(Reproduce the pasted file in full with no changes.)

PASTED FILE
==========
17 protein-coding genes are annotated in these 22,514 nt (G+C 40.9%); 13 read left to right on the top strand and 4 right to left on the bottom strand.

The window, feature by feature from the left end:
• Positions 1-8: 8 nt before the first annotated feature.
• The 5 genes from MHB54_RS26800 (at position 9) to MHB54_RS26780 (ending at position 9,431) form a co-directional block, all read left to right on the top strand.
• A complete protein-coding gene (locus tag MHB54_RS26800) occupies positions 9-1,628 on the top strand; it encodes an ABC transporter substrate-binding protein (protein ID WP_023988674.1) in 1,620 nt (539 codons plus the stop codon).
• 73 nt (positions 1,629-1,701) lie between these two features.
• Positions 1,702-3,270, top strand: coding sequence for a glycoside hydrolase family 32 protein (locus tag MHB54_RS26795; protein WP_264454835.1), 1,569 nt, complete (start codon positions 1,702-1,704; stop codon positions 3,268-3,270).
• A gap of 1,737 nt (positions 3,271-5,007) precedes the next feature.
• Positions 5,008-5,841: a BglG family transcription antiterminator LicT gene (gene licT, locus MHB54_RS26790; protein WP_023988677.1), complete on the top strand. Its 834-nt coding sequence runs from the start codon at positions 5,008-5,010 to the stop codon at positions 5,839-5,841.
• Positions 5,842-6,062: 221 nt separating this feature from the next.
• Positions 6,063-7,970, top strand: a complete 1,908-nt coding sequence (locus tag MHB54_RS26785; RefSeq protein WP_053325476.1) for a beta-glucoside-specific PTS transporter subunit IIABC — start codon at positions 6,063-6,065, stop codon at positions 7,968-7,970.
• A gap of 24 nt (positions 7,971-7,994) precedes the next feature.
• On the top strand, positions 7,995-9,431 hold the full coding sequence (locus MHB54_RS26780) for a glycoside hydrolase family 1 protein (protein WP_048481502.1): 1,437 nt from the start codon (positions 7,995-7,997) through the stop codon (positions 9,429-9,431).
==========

17 protein-coding genes are annotated in these 22,514 nt (G+C 40.9%); 13 read left to right on the top strand and 4 right to left on the bottom strand.

The window, feature by feature from the left end:
• Positions 1-8: 8 nt before the first annotated feature.
• The 5 genes from MHB54_RS26800 (at position 9) to MHB54_RS26780 (ending at position 9,431) form a co-directional block, all read left to right on the top strand.
• A complete protein-coding gene (locus tag MHB54_RS26800) occupies positions 9-1,628 on the top strand; it encodes an ABC transporter substrate-binding protein (protein ID WP_023988674.1) in 1,620 nt (539 codons plus the stop codon).
• 73 nt (positions 1,629-1,701) lie between these two features.
• Positions 1,702-3,270, top strand: coding sequence for a glycoside hydrolase family 32 protein (locus tag MHB54_RS26795; protein WP_264454835.1), 1,569 nt, complete (start codon positions 1,702-1,704; stop codon positions 3,268-3,270).
• A gap of 1,737 nt (positions 3,271-5,007) precedes the next feature.
• Positions 5,008-5,841: a BglG family transcription antiterminator LicT gene (gene licT, locus MHB54_RS26790; protein WP_023988677.1), complete on the top strand. Its 834-nt coding sequence runs from the start codon at positions 5,008-5,010 to the stop codon at positions 5,839-5,841.
• Positions 5,842-6,062: 221 nt separating this feature from the next.
• Positions 6,063-7,970, top strand: a complete 1,908-nt coding sequence (locus tag MHB54_RS26785; RefSeq protein WP_053325476.1) for a beta-glucoside-specific PTS transporter subunit IIABC — start codon at positions 6,063-6,065, stop codon at positions 7,968-7,970.
• A gap of 24 nt (positions 7,971-7,994) precedes the next feature.
• On the top strand, positions 7,995-9,431 hold the full coding sequence (locus MHB54_RS26780) for a glycoside hydrolase family 1 protein (protein WP_048481502.1): 1,437 nt from the start codon (positions 7,995-7,997) through the stop codon (positions 9,429-9,431).